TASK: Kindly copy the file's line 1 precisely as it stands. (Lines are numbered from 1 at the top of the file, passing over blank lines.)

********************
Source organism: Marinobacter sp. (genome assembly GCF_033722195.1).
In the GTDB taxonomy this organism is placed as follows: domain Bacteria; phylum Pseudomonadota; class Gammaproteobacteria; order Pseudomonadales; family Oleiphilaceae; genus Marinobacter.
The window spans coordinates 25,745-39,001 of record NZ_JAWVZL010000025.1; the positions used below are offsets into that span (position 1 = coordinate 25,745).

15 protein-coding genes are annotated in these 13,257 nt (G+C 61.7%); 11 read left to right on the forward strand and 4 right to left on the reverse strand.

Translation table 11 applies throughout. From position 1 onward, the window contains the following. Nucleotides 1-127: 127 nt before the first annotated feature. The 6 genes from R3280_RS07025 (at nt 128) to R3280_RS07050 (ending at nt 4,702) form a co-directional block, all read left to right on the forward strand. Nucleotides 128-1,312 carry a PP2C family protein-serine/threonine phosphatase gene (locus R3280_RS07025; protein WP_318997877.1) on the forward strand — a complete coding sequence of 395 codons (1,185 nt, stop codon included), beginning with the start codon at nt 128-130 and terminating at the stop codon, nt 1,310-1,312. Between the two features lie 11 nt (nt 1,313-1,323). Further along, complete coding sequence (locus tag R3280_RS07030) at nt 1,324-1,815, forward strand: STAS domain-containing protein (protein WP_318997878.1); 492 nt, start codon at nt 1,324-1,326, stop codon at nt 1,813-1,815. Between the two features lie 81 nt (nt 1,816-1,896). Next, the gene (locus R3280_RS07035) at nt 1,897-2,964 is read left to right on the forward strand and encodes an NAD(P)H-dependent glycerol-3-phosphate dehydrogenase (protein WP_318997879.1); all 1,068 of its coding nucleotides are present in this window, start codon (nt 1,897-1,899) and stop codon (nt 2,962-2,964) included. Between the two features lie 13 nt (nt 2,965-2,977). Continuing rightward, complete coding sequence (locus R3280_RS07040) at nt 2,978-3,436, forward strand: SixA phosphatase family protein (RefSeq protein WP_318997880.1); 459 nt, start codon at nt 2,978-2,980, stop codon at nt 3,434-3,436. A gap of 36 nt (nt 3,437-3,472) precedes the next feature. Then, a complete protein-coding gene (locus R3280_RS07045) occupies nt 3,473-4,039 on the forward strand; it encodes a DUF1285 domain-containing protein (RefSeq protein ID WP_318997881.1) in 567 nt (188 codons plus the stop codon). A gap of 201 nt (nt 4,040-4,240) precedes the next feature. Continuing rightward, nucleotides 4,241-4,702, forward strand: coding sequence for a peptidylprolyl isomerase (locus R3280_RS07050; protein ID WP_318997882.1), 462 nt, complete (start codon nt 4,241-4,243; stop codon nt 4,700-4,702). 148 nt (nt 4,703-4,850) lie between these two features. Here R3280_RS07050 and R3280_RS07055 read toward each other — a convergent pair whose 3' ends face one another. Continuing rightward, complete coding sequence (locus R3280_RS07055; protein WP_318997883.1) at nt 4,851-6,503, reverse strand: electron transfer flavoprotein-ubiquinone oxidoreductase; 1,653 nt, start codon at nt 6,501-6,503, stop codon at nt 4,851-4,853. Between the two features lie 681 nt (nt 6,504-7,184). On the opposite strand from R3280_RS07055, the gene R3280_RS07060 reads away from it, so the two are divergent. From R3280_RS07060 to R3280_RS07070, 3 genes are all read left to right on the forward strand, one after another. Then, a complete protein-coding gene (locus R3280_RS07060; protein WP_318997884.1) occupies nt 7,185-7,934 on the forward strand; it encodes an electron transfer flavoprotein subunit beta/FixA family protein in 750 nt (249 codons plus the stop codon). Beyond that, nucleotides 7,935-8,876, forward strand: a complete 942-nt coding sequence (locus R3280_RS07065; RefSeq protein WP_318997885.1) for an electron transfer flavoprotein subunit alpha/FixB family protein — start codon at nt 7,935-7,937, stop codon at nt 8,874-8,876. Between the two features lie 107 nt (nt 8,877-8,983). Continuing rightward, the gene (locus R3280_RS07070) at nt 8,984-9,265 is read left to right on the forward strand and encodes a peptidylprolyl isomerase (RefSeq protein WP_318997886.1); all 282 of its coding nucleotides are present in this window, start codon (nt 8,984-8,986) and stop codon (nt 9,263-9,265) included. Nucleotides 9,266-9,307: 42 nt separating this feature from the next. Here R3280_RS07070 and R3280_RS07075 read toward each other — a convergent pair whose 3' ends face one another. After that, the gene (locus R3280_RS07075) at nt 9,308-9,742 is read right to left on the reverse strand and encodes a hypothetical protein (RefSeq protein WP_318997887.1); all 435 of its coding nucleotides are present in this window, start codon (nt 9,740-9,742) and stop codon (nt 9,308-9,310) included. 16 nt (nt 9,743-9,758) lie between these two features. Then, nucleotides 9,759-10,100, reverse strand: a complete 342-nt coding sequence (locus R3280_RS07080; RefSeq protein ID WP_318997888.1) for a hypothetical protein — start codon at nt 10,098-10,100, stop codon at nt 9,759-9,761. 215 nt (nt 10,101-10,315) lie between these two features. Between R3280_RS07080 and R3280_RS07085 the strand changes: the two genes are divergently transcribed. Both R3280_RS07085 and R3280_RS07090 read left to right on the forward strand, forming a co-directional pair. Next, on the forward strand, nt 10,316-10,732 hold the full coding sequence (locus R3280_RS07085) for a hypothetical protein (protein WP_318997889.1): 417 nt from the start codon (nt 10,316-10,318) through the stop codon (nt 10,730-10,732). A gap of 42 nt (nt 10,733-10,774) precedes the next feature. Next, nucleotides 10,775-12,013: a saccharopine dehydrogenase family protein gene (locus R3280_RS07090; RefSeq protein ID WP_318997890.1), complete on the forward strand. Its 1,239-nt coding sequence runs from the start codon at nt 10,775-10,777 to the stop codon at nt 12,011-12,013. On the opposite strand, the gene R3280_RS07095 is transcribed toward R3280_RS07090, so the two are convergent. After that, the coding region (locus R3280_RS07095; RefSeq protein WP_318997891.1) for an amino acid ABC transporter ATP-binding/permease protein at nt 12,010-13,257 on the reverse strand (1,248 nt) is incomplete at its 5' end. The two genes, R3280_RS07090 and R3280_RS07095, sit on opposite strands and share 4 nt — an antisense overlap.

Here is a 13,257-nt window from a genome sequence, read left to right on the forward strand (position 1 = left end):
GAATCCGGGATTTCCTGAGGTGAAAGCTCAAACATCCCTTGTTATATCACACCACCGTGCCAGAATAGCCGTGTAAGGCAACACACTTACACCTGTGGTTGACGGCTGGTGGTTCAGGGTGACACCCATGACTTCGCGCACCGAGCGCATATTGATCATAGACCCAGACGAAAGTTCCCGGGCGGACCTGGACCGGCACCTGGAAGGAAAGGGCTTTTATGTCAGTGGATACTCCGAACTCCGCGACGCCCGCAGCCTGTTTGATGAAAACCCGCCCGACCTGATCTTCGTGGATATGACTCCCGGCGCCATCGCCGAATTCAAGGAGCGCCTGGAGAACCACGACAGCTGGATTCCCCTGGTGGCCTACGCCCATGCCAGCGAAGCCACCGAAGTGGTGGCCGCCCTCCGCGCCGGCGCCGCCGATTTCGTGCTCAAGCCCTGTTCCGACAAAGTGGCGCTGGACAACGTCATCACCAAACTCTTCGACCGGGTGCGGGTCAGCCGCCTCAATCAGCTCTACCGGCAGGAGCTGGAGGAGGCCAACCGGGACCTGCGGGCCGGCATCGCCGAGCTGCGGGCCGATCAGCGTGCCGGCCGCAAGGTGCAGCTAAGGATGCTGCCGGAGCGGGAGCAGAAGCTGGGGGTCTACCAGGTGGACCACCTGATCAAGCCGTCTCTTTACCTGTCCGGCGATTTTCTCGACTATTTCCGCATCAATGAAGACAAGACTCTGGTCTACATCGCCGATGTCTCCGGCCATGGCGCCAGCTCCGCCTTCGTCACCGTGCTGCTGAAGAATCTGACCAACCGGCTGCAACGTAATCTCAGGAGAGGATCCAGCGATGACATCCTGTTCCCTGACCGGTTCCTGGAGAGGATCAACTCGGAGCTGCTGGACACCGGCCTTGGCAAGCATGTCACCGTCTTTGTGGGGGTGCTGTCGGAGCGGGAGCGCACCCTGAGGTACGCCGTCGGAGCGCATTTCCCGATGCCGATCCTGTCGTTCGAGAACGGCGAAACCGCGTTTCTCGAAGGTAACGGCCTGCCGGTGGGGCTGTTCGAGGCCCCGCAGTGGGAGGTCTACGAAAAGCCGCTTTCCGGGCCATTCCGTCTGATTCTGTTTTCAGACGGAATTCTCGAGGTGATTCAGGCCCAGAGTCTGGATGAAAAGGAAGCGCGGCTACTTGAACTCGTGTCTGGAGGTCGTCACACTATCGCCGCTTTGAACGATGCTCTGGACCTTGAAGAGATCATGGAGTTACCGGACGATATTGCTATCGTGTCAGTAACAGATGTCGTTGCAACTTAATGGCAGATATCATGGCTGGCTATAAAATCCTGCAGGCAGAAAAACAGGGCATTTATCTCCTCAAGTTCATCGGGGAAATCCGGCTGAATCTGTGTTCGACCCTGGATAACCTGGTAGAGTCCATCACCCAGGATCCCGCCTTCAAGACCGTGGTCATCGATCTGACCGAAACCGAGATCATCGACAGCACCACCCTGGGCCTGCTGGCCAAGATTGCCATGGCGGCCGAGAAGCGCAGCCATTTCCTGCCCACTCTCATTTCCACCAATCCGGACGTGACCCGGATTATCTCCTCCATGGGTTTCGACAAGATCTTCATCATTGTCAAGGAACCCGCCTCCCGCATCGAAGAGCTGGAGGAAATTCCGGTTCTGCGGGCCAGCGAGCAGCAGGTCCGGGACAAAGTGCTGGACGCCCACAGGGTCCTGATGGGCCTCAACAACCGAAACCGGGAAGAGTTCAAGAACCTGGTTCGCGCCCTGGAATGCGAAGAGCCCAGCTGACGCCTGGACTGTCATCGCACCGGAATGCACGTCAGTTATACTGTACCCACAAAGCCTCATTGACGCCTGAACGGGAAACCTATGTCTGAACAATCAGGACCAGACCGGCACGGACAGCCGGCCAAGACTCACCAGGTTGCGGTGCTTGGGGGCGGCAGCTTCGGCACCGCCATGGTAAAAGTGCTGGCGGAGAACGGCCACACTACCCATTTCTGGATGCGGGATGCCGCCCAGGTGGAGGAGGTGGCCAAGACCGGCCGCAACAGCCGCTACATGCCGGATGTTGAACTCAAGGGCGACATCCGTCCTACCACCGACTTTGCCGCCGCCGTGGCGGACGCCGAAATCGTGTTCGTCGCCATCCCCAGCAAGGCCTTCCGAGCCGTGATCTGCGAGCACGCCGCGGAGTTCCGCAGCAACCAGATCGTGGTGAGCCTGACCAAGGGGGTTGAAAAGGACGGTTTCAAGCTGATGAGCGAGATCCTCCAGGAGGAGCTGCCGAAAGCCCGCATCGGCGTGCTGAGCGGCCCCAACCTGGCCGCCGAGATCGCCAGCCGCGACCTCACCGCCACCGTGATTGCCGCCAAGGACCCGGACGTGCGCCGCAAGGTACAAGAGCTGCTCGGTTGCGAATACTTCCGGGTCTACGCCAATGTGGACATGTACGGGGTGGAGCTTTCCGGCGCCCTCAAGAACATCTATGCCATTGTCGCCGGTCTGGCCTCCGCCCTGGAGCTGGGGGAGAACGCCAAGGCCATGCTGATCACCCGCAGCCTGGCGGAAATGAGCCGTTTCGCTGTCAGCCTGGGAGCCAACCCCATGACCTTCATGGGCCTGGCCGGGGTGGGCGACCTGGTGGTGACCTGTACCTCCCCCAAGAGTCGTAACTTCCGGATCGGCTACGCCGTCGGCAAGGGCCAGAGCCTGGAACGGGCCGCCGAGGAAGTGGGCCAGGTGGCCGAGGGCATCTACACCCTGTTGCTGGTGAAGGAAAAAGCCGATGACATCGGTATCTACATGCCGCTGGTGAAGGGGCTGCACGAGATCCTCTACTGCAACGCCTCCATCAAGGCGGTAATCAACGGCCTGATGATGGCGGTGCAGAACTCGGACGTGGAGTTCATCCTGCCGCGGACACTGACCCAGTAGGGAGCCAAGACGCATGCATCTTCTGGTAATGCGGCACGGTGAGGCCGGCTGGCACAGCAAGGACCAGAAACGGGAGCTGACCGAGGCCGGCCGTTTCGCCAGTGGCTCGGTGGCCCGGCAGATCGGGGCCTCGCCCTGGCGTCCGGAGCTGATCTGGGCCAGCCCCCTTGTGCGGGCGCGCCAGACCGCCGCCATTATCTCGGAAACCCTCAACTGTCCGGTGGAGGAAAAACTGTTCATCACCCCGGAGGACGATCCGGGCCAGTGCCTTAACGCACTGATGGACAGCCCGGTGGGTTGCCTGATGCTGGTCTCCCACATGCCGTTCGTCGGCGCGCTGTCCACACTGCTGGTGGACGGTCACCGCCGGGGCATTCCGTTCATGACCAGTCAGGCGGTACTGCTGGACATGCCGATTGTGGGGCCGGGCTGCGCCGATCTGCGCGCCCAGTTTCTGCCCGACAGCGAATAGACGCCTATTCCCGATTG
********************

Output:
Source organism: Marinobacter sp. (genome assembly GCF_033722195.1).